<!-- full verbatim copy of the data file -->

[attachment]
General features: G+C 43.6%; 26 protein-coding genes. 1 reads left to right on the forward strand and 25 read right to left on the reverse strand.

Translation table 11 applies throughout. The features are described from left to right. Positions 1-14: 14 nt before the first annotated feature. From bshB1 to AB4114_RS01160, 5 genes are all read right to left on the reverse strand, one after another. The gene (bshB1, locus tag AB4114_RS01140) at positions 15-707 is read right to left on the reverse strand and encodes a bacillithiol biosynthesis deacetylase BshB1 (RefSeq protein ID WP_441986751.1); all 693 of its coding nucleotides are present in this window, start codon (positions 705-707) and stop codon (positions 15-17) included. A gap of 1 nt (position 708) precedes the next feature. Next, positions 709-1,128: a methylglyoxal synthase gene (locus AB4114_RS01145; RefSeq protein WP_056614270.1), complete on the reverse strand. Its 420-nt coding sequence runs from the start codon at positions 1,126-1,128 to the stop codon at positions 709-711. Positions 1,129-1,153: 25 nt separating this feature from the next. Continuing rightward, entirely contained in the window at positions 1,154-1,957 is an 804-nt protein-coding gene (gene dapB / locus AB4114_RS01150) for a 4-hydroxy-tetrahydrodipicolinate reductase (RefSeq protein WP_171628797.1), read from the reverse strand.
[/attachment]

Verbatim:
General features: G+C 43.6%; 26 protein-coding genes. 1 reads left to right on the forward strand and 25 read right to left on the reverse strand.

Translation table 11 applies throughout. The features are described from left to right. Positions 1-14: 14 nt before the first annotated feature. From bshB1 to AB4114_RS01160, 5 genes are all read right to left on the reverse strand, one after another. The gene (bshB1, locus tag AB4114_RS01140) at positions 15-707 is read right to left on the reverse strand and encodes a bacillithiol biosynthesis deacetylase BshB1 (RefSeq protein ID WP_441986751.1); all 693 of its coding nucleotides are present in this window, start codon (positions 705-707) and stop codon (positions 15-17) included. A gap of 1 nt (position 708) precedes the next feature. Next, positions 709-1,128: a methylglyoxal synthase gene (locus AB4114_RS01145; RefSeq protein WP_056614270.1), complete on the reverse strand. Its 420-nt coding sequence runs from the start codon at positions 1,126-1,128 to the stop codon at positions 709-711. Positions 1,129-1,153: 25 nt separating this feature from the next. Continuing rightward, entirely contained in the window at positions 1,154-1,957 is an 804-nt protein-coding gene (gene dapB / locus AB4114_RS01150) for a 4-hydroxy-tetrahydrodipicolinate reductase (RefSeq protein WP_171628797.1), read from the reverse strand.